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VINEYARD, TEXAS. Vineyard is at the intersection of U.S. Highway 380, State Highway 114, and Farm Road 1156, on Beans Creek, two miles south of Wizard Wells and thirteen miles southeast of Jacksboro in eastern Jack County. The current community of Vineyard is the second of that name to be located in Jack County. The original community of Vineyard, sometimes called Old Vineyard, was founded by George Washington Vineyard in the 1880s. Water found on the property was unfit for drinking, but cured G. W. Vineyard's chronic leg sores and eye disease. Vineyard received a post office in 1882, and in 1914 the name was changed to Wizard Wells. In 1890 the community had a population of 100, a general store, blacksmith, and a barber. A new community was formed two miles south of Wizard Wells, around the depot of the Chicago, Rock Island and Texas Railway, eventually called the Chicago, Rock Island, and Pacific, when it was constructed in 1899 from Bridgeport to Jacksboro. In 1915, when old Vineyard was renamed Wizard Wells, the new community centered around the depot took the name of Vineyard. The first settler to this Vineyard was Tom Anderson. After the arrival of the railroad Vineyard served as a retail and shipping center for the farming and ranching area. By 1925 the population of Vineyard was 212. In 1933 Vineyard was a thriving community with a brick school and three businesses, including several stores, but they no longer existed by the 1970s. The population had declined by the 1950s to forty, where it remained in 1990. In 2000 the population was thirty-seven, but declined to 19 by 2015.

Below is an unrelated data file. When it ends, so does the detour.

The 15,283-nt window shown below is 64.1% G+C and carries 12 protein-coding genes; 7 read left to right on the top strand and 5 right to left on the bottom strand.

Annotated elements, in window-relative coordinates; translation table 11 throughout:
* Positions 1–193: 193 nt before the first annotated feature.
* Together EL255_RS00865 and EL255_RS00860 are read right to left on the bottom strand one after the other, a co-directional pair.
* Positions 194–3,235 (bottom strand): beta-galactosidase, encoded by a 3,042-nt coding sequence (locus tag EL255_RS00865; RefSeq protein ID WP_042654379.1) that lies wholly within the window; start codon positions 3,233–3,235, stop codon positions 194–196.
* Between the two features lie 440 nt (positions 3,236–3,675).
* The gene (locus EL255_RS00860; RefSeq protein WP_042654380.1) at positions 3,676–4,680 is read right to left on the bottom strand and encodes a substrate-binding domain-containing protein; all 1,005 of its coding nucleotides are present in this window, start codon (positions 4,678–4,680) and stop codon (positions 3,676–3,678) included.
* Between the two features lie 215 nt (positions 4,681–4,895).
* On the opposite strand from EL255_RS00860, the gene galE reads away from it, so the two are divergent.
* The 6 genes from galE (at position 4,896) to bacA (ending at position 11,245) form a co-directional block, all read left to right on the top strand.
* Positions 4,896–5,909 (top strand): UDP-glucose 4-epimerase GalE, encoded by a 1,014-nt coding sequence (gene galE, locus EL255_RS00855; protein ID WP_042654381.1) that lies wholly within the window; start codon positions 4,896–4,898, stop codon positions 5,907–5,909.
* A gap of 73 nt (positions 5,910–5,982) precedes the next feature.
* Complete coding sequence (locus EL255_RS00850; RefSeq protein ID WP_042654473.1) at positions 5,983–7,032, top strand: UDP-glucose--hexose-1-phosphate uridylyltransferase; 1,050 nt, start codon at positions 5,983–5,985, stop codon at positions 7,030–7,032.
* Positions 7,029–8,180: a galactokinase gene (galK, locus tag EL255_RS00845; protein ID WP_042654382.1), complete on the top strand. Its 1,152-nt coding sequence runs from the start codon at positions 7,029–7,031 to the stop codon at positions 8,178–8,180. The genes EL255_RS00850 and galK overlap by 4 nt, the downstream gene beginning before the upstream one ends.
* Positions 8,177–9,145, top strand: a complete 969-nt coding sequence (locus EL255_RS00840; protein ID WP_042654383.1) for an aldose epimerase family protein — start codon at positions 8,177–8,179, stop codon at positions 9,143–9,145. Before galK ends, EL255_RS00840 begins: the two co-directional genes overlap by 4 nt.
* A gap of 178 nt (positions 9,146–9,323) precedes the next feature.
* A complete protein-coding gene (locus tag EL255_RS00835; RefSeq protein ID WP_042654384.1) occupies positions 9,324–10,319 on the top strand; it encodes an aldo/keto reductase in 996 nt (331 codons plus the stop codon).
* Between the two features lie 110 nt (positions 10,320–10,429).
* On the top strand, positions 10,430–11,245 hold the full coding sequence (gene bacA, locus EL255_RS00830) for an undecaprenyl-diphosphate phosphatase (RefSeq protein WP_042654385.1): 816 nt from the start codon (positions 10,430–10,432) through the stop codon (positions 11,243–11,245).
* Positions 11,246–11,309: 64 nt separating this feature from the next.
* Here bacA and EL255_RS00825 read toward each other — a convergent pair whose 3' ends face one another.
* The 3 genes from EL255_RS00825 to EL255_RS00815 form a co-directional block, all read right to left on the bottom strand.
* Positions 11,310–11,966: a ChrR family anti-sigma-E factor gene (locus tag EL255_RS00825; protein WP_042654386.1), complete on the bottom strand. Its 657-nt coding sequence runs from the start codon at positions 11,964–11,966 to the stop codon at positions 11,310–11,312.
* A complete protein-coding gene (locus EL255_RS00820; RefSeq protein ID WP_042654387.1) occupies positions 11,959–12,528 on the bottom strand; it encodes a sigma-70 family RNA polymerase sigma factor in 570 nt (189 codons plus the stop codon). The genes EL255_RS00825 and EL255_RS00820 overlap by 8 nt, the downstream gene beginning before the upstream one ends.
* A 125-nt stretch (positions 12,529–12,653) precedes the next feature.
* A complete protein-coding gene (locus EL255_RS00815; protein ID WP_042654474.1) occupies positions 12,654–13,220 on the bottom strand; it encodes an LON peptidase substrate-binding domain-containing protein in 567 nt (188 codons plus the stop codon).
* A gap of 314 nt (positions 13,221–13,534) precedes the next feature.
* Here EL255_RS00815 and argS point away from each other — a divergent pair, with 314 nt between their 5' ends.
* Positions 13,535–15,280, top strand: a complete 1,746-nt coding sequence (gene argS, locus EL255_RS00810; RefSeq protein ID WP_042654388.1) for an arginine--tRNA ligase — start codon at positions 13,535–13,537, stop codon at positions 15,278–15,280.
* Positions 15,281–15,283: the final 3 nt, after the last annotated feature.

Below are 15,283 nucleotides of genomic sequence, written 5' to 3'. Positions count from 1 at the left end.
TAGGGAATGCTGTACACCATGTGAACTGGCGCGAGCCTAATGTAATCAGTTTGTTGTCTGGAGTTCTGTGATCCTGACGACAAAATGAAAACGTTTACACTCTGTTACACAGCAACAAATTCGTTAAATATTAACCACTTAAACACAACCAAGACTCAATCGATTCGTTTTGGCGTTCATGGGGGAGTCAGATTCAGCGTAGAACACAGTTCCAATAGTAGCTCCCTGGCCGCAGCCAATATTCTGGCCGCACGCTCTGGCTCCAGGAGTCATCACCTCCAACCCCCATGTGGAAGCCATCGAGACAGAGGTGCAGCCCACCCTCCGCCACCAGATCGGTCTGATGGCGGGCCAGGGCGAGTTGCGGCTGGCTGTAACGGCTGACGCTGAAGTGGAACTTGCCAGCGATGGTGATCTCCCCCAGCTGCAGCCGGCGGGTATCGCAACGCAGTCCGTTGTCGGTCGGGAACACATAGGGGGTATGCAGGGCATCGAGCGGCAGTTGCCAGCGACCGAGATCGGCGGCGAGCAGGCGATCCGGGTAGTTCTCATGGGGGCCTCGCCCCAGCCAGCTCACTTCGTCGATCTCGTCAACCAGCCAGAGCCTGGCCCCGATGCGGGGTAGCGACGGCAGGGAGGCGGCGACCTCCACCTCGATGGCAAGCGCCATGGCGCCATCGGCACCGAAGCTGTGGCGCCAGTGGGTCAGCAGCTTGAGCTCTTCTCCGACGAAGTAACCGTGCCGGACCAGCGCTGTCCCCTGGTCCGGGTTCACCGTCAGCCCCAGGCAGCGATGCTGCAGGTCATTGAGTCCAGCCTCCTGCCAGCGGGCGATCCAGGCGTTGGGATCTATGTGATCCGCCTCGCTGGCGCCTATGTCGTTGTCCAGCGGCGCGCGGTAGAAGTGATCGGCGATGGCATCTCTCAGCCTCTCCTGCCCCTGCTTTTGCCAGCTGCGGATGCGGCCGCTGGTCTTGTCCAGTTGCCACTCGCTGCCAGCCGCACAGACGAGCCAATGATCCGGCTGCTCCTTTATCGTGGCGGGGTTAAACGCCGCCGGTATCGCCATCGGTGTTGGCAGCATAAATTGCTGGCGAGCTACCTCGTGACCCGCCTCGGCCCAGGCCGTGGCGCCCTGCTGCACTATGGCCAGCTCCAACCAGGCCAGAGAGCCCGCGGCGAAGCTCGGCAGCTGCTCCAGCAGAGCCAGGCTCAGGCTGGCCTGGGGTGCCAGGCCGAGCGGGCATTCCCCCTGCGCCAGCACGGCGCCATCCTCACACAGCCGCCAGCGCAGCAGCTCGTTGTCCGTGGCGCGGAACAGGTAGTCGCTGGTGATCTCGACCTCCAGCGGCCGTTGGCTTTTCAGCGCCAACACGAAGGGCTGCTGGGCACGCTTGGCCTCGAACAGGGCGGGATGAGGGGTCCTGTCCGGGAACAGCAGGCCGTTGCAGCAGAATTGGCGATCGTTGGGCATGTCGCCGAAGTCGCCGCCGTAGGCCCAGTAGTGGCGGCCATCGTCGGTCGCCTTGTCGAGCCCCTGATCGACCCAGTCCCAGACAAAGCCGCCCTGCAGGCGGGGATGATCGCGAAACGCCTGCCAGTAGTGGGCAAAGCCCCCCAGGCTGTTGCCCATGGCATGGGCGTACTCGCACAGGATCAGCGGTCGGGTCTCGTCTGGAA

Steve Allen Goen, “Down South” on the Rock Island: A Color Pictorial 1940-1969 (La Mirada, California: Four Ways West Publications, 2002). Thomas F. Horton, History of Jack County (Jacksboro, Texas: Gazette Print, 193-?).
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The following, adapted from the Chicago Manual of Style, 15th edition, is the preferred citation for this article.Handbook of Texas Online, Lisa C. Maxwell, "Vineyard, TX," accessed April 22, 2018, http://www.tshaonline.org/handbook/online/articles/hnv16.
Uploaded on June 15, 2010. Modified on March 21, 2018. Published by the Texas State Historical Association.